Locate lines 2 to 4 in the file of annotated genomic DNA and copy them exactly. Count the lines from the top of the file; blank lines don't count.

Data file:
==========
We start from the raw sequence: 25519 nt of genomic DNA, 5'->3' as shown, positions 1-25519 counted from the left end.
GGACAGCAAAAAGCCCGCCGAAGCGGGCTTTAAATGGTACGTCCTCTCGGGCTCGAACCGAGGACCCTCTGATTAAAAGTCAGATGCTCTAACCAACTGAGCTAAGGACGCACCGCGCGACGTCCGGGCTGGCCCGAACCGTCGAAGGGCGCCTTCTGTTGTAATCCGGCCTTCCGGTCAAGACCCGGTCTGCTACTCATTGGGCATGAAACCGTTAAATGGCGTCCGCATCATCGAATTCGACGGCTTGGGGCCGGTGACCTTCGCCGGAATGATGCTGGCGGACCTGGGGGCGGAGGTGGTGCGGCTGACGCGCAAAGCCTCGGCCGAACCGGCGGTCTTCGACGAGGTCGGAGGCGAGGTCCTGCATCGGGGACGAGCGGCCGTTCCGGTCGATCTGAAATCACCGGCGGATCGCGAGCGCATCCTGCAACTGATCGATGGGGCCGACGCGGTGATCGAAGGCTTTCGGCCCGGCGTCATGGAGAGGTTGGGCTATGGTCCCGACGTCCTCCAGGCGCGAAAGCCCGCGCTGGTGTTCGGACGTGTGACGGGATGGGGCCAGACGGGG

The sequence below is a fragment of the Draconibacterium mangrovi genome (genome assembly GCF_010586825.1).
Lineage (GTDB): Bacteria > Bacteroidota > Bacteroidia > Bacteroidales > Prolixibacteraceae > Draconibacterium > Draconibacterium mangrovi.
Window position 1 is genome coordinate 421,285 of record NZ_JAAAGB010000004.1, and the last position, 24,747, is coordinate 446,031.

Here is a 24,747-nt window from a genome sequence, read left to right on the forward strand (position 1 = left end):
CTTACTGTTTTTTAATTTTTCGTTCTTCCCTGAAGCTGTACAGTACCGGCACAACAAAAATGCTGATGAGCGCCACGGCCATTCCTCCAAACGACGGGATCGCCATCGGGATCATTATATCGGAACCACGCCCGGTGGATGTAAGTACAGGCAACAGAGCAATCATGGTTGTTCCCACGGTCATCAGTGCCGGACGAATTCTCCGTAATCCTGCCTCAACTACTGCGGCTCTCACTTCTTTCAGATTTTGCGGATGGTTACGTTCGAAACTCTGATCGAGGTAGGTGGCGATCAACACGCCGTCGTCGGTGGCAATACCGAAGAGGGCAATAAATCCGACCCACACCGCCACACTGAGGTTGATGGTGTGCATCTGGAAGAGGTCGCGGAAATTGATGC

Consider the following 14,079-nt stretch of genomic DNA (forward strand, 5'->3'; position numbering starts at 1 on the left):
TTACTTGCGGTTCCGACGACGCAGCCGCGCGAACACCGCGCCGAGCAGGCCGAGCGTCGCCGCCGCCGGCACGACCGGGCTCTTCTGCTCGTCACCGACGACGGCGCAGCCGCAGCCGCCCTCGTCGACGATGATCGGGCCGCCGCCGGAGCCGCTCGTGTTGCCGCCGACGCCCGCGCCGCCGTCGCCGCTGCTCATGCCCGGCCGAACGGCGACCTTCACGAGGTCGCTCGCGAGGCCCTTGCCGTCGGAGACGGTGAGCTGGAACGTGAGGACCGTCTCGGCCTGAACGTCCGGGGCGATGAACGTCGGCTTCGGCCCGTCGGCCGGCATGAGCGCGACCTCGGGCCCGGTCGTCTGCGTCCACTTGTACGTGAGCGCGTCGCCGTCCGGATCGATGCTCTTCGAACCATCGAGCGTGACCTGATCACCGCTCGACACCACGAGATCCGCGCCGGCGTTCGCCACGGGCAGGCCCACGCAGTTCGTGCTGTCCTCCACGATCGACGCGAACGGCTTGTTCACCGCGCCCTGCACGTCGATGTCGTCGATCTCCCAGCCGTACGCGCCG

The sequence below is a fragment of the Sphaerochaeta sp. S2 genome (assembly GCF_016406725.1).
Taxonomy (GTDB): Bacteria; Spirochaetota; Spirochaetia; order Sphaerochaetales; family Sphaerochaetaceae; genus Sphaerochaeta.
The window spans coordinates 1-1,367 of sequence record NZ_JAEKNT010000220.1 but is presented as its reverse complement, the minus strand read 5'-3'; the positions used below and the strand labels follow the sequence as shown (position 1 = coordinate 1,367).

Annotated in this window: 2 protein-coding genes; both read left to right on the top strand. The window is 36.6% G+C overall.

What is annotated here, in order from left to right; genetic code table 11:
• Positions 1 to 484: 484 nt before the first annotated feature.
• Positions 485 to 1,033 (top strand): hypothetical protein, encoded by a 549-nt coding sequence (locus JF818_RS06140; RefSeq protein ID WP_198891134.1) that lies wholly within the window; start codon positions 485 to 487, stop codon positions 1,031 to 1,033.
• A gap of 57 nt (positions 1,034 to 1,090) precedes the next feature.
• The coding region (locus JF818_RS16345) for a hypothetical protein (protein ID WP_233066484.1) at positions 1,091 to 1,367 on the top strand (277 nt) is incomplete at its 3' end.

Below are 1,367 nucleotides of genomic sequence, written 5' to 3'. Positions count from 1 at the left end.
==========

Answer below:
GGACAGCAAAAAGCCCGCCGAAGCGGGCTTTAAATGGTACGTCCTCTCGGGCTCGAACCGAGGACCCTCTGATTAAAAGTCAGATGCTCTAACCAACTGAGCTAAGGACGCACCGCGCGACGTCCGGGCTGGCCCGAACCGTCGAAGGGCGCCTTCTGTTGTAATCCGGCCTTCCGGTCAAGACCCGGTCTGCTACTCATTGGGCATGAAACCGTTAAATGGCGTCCGCATCATCGAATTCGACGGCTTGGGGCCGGTGACCTTCGCCGGAATGATGCTGGCGGACCTGGGGGCGGAGGTGGTGCGGCTGACGCGCAAAGCCTCGGCCGAACCGGCGGTCTTCGACGAGGTCGGAGGCGAGGTCCTGCATCGGGGACGAGCGGCCGTTCCGGTCGATCTGAAATCACCGGCGGATCGCGAGCGCATCCTGCAACTGATCGATGGGGCCGACGCGGTGATCGAAGGCTTTCGGCCCGGCGTCATGGAGAGGTTGGGCTATGGTCCCGACGTCCTCCAGGCGCGAAAGCCCGCGCTGGTGTTCGGACGTGTGACGGGATGGGGCCAGACGGGG

The sequence below is a fragment of the Draconibacterium mangrovi genome (genome assembly GCF_010586825.1).
Lineage (GTDB): Bacteria > Bacteroidota > Bacteroidia > Bacteroidales > Prolixibacteraceae > Draconibacterium > Draconibacterium mangrovi.